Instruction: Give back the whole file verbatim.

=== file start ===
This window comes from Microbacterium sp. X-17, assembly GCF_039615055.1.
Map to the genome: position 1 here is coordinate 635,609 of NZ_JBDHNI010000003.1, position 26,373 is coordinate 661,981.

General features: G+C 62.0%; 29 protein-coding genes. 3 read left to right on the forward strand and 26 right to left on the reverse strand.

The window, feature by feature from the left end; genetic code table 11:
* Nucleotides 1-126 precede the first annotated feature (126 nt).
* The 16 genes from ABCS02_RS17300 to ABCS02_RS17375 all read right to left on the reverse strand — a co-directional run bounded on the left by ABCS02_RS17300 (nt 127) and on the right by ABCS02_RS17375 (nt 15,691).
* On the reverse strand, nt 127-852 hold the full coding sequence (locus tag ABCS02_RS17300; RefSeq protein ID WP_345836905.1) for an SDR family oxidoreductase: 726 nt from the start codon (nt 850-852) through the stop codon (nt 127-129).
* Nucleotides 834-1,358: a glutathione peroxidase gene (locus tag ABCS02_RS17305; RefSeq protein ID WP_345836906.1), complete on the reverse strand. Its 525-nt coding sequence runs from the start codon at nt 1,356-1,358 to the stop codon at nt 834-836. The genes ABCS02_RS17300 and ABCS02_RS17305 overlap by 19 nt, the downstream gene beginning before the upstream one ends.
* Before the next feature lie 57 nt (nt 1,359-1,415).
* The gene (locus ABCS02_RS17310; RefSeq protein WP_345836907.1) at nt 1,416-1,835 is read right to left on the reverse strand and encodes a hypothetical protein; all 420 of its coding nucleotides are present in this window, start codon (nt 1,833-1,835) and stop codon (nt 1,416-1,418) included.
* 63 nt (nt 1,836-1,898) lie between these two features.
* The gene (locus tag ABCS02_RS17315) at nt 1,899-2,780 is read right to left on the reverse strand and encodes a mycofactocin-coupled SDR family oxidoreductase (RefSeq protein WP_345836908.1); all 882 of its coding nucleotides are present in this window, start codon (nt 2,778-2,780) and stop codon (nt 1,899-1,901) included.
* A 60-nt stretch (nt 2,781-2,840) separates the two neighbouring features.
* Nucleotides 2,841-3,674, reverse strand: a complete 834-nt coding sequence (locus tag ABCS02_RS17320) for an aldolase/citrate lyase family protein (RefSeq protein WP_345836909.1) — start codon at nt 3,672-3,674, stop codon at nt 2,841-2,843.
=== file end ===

This window comes from Microbacterium sp. X-17, assembly GCF_039615055.1.
Map to the genome: position 1 here is coordinate 635,609 of NZ_JBDHNI010000003.1, position 26,373 is coordinate 661,981.

General features: G+C 62.0%; 29 protein-coding genes. 3 read left to right on the forward strand and 26 right to left on the reverse strand.

The window, feature by feature from the left end; genetic code table 11:
* Nucleotides 1-126 precede the first annotated feature (126 nt).
* The 16 genes from ABCS02_RS17300 to ABCS02_RS17375 all read right to left on the reverse strand — a co-directional run bounded on the left by ABCS02_RS17300 (nt 127) and on the right by ABCS02_RS17375 (nt 15,691).
* On the reverse strand, nt 127-852 hold the full coding sequence (locus tag ABCS02_RS17300; RefSeq protein ID WP_345836905.1) for an SDR family oxidoreductase: 726 nt from the start codon (nt 850-852) through the stop codon (nt 127-129).
* Nucleotides 834-1,358: a glutathione peroxidase gene (locus tag ABCS02_RS17305; RefSeq protein ID WP_345836906.1), complete on the reverse strand. Its 525-nt coding sequence runs from the start codon at nt 1,356-1,358 to the stop codon at nt 834-836. The genes ABCS02_RS17300 and ABCS02_RS17305 overlap by 19 nt, the downstream gene beginning before the upstream one ends.
* Before the next feature lie 57 nt (nt 1,359-1,415).
* The gene (locus ABCS02_RS17310; RefSeq protein WP_345836907.1) at nt 1,416-1,835 is read right to left on the reverse strand and encodes a hypothetical protein; all 420 of its coding nucleotides are present in this window, start codon (nt 1,833-1,835) and stop codon (nt 1,416-1,418) included.
* 63 nt (nt 1,836-1,898) lie between these two features.
* The gene (locus tag ABCS02_RS17315) at nt 1,899-2,780 is read right to left on the reverse strand and encodes a mycofactocin-coupled SDR family oxidoreductase (RefSeq protein WP_345836908.1); all 882 of its coding nucleotides are present in this window, start codon (nt 2,778-2,780) and stop codon (nt 1,899-1,901) included.
* A 60-nt stretch (nt 2,781-2,840) separates the two neighbouring features.
* Nucleotides 2,841-3,674, reverse strand: a complete 834-nt coding sequence (locus tag ABCS02_RS17320) for an aldolase/citrate lyase family protein (RefSeq protein WP_345836909.1) — start codon at nt 3,672-3,674, stop codon at nt 2,841-2,843.